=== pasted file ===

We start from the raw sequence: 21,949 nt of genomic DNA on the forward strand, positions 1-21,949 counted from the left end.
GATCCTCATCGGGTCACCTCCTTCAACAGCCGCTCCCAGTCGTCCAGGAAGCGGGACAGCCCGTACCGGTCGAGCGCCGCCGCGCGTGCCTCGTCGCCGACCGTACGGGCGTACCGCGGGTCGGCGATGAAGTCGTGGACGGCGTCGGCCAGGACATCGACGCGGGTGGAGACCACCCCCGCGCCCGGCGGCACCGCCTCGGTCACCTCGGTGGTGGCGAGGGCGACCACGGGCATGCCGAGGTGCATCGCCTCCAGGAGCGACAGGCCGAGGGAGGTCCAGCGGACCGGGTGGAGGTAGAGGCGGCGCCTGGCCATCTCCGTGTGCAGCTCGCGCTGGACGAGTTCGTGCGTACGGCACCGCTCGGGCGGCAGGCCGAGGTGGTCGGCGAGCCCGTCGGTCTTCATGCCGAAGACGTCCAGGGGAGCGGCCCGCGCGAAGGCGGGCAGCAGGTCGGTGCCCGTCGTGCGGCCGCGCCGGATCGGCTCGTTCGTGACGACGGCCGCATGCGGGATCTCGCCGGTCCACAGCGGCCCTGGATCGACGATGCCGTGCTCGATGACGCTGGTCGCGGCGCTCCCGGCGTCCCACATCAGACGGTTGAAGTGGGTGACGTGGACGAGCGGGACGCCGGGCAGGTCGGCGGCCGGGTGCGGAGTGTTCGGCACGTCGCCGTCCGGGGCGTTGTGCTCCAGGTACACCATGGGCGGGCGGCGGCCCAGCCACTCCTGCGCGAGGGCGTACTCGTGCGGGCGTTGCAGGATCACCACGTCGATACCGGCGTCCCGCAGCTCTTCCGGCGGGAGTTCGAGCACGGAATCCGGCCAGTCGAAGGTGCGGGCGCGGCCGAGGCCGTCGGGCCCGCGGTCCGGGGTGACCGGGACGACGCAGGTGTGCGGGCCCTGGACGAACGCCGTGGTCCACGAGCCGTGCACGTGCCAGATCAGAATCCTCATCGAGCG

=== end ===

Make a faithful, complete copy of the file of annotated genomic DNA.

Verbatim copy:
We start from the raw sequence: 21,949 nt of genomic DNA on the forward strand, positions 1-21,949 counted from the left end.
GATCCTCATCGGGTCACCTCCTTCAACAGCCGCTCCCAGTCGTCCAGGAAGCGGGACAGCCCGTACCGGTCGAGCGCCGCCGCGCGTGCCTCGTCGCCGACCGTACGGGCGTACCGCGGGTCGGCGATGAAGTCGTGGACGGCGTCGGCCAGGACATCGACGCGGGTGGAGACCACCCCCGCGCCCGGCGGCACCGCCTCGGTCACCTCGGTGGTGGCGAGGGCGACCACGGGCATGCCGAGGTGCATCGCCTCCAGGAGCGACAGGCCGAGGGAGGTCCAGCGGACCGGGTGGAGGTAGAGGCGGCGCCTGGCCATCTCCGTGTGCAGCTCGCGCTGGACGAGTTCGTGCGTACGGCACCGCTCGGGCGGCAGGCCGAGGTGGTCGGCGAGCCCGTCGGTCTTCATGCCGAAGACGTCCAGGGGAGCGGCCCGCGCGAAGGCGGGCAGCAGGTCGGTGCCCGTCGTGCGGCCGCGCCGGATCGGCTCGTTCGTGACGACGGCCGCATGCGGGATCTCGCCGGTCCACAGCGGCCCTGGATCGACGATGCCGTGCTCGATGACGCTGGTCGCGGCGCTCCCGGCGTCCCACATCAGACGGTTGAAGTGGGTGACGTGGACGAGCGGGACGCCGGGCAGGTCGGCGGCCGGGTGCGGAGTGTTCGGCACGTCGCCGTCCGGGGCGTTGTGCTCCAGGTACACCATGGGCGGGCGGCGGCCCAGCCACTCCTGCGCGAGGGCGTACTCGTGCGGGCGTTGCAGGATCACCACGTCGATACCGGCGTCCCGCAGCTCTTCCGGCGGGAGTTCGAGCACGGAATCCGGCCAGTCGAAGGTGCGGGCGCGGCCGAGGCCGTCGGGCCCGCGGTCCGGGGTGACCGGGACGACGCAGGTGTGCGGGCCCTGGACGAACGCCGTGGTCCACGAGCCGTGCACGTGCCAGATCAGAATCCTCATCGAGCG